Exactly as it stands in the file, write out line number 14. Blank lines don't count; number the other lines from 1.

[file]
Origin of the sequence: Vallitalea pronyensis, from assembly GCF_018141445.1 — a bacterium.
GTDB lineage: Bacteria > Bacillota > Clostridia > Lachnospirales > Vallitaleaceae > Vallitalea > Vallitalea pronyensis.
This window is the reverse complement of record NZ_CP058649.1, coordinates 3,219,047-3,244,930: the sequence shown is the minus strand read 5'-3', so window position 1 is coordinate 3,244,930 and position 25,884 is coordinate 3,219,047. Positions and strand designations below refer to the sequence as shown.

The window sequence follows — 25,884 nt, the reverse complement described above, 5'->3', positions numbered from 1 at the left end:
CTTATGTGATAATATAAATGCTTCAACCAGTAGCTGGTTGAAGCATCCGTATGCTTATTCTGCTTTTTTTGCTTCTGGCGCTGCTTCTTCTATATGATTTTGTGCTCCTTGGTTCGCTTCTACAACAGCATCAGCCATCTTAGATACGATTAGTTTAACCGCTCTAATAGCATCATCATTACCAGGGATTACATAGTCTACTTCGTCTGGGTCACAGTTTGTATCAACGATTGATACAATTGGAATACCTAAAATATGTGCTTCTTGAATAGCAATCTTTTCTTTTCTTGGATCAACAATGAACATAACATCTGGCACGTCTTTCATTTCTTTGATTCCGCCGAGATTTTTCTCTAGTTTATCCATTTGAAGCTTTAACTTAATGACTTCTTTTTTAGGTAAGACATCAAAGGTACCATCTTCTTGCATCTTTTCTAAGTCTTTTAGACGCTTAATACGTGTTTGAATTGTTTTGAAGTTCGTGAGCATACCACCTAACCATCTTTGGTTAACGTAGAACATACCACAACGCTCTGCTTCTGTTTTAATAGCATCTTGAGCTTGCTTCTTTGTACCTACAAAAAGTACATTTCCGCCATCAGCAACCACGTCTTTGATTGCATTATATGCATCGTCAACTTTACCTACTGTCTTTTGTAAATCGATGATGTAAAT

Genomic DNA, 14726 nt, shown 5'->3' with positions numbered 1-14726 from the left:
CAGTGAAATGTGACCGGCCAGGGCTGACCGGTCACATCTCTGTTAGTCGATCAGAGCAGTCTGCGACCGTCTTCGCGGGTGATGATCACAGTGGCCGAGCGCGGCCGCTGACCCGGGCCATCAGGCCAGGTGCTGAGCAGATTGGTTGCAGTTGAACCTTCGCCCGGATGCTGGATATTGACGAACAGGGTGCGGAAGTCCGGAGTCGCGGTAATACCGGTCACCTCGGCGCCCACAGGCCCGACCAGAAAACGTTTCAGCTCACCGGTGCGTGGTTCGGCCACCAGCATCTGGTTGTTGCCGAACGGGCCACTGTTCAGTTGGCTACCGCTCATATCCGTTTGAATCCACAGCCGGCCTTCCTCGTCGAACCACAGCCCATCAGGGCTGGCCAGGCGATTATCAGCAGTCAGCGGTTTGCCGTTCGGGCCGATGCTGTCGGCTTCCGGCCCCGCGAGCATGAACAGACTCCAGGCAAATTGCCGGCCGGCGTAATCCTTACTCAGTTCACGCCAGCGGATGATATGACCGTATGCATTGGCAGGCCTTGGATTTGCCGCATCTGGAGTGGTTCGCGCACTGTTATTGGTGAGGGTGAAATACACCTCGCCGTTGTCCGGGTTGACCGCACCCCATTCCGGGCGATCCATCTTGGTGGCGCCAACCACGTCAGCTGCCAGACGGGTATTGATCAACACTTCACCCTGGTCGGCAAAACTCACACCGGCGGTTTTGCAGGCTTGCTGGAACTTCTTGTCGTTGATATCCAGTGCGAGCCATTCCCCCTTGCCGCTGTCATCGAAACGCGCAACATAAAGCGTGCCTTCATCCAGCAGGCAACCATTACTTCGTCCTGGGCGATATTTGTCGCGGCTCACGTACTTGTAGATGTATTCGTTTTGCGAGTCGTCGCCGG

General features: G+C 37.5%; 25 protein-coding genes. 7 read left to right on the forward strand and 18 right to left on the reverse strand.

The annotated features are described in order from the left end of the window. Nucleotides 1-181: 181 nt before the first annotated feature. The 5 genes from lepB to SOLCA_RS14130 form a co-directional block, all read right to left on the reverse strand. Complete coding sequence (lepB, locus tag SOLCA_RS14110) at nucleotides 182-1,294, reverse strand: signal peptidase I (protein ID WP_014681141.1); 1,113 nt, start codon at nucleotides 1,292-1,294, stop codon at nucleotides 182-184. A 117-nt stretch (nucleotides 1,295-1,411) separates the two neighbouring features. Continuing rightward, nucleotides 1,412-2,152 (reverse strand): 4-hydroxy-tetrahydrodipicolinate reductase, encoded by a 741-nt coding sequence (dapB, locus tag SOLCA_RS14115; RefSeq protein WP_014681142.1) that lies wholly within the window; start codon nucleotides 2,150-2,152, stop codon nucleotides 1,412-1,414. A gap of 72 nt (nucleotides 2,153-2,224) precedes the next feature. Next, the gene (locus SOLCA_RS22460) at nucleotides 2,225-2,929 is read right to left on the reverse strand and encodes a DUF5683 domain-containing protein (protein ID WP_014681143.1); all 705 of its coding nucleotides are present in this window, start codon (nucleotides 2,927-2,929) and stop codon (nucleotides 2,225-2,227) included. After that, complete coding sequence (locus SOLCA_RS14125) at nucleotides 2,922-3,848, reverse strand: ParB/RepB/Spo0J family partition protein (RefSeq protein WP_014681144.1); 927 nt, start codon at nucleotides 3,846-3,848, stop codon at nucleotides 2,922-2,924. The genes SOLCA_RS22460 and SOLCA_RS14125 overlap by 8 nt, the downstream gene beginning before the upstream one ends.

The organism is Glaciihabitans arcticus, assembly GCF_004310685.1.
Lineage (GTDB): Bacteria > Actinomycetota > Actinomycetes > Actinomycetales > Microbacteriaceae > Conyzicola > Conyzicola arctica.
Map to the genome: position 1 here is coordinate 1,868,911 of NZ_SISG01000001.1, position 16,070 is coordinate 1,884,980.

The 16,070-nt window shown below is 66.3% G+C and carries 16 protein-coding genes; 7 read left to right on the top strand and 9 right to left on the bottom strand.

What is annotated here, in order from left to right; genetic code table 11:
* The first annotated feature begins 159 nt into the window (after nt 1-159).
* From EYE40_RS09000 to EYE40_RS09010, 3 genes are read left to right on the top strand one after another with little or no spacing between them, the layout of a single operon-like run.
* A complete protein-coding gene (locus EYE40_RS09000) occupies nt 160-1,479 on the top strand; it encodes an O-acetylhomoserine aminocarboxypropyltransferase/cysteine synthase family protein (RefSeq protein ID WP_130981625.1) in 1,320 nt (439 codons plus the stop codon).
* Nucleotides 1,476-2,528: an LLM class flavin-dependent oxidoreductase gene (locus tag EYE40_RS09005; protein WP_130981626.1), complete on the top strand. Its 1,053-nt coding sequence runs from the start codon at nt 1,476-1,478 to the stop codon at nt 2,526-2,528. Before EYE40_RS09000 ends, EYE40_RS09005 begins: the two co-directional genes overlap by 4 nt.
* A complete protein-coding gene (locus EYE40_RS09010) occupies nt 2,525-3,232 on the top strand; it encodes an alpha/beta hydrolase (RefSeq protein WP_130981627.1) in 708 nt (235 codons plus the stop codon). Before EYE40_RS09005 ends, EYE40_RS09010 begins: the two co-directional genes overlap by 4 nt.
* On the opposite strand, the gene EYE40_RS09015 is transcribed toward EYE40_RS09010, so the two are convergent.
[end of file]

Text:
What is annotated here, in order from left to right; genetic code table 11: